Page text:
AFTER the case, Jessica Bootes’ mother Lisa Orrock said: “We are so thankful Jessica has survived, but the past four months have been a nightmare.
“We attended South Tyneside Magistrates’ Court with the anticipation we would get justice for Jessica.
“While we understand the magistrates are limited by statute and guidelines, we feel the sentence, imposed for the early guilty plea by the defendant, of only a £250 fine and six penalty points is woefully inadequate; especially if you take into account the sentence imposed on our beloved Jessica is for life.
“Even at court, after the victim statements were read out in full, we don’t believe the defendant showed any remorse or compassion, but it would have helped all of us had he done so.
“I don’t believe this sentence sends out the right message to help prevent accidents.
“A stronger sentence would show all drivers they have to take more responsibility for their actions on the roads.”
Jessica is now in a wheelchair and is only able to get out of it with use of a specially made leg splint, training shoes and helmet.
She has no use of her right arm, her speech is limited to single words and the family has also found out this week she has lost the sight in her right eye.
Lisa added: “Jessica was due to start school in September but now it’s like she is back to square one having to learn how to talk and communicate again. She is very brave but it’s tough to deal with.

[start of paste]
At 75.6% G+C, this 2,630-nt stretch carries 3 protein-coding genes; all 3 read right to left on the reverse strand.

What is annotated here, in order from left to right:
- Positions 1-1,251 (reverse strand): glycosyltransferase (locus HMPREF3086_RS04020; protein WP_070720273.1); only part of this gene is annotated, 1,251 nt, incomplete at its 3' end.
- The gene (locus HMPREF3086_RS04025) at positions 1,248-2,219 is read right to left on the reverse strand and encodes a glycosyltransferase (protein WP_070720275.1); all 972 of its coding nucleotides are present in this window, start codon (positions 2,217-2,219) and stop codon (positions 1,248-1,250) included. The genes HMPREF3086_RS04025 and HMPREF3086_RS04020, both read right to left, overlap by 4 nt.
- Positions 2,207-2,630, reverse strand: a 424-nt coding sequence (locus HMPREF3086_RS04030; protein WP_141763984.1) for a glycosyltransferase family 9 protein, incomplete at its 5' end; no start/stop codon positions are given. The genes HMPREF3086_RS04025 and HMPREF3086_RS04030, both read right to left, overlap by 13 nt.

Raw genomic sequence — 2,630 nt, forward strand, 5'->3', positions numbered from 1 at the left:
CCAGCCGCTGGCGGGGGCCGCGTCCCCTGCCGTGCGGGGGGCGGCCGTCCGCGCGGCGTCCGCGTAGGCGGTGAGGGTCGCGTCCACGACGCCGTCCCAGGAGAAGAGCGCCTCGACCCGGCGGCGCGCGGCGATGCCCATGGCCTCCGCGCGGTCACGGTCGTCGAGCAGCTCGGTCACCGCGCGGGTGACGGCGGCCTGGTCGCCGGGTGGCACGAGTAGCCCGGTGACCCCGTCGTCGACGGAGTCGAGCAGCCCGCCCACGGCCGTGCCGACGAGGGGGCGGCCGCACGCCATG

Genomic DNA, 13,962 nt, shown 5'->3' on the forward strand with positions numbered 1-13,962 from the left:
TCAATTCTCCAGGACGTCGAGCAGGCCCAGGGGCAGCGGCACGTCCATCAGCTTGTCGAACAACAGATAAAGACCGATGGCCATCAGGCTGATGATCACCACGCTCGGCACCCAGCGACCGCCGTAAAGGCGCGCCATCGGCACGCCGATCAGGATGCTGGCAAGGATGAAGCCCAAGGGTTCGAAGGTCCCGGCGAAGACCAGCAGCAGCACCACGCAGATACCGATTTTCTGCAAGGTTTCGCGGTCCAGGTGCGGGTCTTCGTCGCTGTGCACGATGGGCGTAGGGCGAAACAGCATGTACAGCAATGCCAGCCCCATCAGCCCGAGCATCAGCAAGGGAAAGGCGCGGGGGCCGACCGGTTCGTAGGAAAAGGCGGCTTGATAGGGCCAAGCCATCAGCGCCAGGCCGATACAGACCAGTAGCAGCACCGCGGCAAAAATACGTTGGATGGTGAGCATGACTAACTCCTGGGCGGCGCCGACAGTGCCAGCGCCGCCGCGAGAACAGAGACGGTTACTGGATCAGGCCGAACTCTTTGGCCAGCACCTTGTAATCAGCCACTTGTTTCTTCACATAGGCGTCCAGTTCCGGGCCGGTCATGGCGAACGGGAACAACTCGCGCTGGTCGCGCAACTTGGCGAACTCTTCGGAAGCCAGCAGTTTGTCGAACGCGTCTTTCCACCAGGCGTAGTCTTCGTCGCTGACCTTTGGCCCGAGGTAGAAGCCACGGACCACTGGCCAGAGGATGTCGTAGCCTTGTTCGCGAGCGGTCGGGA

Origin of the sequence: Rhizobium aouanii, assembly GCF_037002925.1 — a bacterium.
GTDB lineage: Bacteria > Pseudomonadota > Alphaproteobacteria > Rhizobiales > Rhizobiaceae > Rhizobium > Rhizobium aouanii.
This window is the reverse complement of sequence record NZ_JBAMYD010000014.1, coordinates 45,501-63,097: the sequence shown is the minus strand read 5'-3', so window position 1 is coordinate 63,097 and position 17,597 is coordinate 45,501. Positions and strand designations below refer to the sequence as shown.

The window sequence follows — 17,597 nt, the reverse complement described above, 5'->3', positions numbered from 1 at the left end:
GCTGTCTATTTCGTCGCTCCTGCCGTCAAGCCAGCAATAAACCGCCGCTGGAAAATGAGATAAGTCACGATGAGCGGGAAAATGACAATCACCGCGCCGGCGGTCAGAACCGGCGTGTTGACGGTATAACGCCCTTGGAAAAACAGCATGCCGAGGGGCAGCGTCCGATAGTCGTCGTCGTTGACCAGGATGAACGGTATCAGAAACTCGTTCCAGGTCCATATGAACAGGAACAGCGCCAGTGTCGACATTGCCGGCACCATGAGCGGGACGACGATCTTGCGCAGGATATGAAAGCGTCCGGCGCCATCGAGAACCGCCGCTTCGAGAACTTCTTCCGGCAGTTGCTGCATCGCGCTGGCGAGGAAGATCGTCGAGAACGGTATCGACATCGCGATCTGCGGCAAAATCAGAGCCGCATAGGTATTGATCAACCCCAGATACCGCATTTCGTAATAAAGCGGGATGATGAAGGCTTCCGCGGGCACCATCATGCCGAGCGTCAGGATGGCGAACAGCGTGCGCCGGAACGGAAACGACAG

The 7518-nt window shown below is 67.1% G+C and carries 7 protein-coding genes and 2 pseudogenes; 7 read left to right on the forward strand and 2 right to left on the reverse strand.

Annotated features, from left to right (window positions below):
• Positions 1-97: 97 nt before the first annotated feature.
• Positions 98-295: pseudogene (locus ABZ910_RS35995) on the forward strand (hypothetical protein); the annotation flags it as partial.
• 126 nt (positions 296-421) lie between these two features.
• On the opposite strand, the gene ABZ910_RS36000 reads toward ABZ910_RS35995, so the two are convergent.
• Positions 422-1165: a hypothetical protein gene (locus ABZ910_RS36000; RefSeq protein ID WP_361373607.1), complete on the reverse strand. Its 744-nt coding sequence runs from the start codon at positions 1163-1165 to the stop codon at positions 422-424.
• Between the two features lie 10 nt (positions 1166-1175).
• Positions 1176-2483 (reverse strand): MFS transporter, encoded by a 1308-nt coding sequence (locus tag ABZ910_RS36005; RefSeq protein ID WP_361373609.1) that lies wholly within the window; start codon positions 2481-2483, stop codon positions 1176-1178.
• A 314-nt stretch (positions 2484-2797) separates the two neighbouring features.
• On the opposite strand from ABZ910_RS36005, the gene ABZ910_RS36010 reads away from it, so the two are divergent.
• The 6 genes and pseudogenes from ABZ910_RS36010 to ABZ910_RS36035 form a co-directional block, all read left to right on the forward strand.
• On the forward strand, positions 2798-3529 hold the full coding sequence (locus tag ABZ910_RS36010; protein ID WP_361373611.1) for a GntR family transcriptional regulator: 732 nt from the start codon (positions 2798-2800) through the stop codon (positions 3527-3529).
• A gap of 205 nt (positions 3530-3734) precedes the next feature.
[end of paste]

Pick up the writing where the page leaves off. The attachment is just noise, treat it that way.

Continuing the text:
“Since March 4, when Jessica’s collision occurred, we as a family have suffered deeply and struggled to come to terms with the serious head injuries inflicted on our daughter.
“We had to endure the trauma of wondering whether Jessica would survive, but thankfully due to the skill of the staff at the Royal Victoria Infirmary PICU, Jessica pulled through.
“Each and every one of them were fantastic as were the staff on Ward 1B.”
Jessica’s brother Josh, 13, said in a victim statement read out in court: “It breaks my heart to see Jessica in a wheelchair and always having to take medicines. I just wish I could go back in time. I miss MY Jessica.”
Jessica will need specialist rehabilitation, therapy and equipment to help live her life and the family’s lawyers at Irwin Mitchell are working on a civil case to secure vital funds.
John Davis, a specialist serious injury lawyer at Irwin Mitchell, said: “We are working with the family to secure the necessary funds so that they get the specialist support they need to help maximise Jessica’s recovery.
“Much is unknown at this stage as to how she will respond to treatment and rehabilitation, but the family is determined to ensure that she has the best possible quality of life ahead of her.”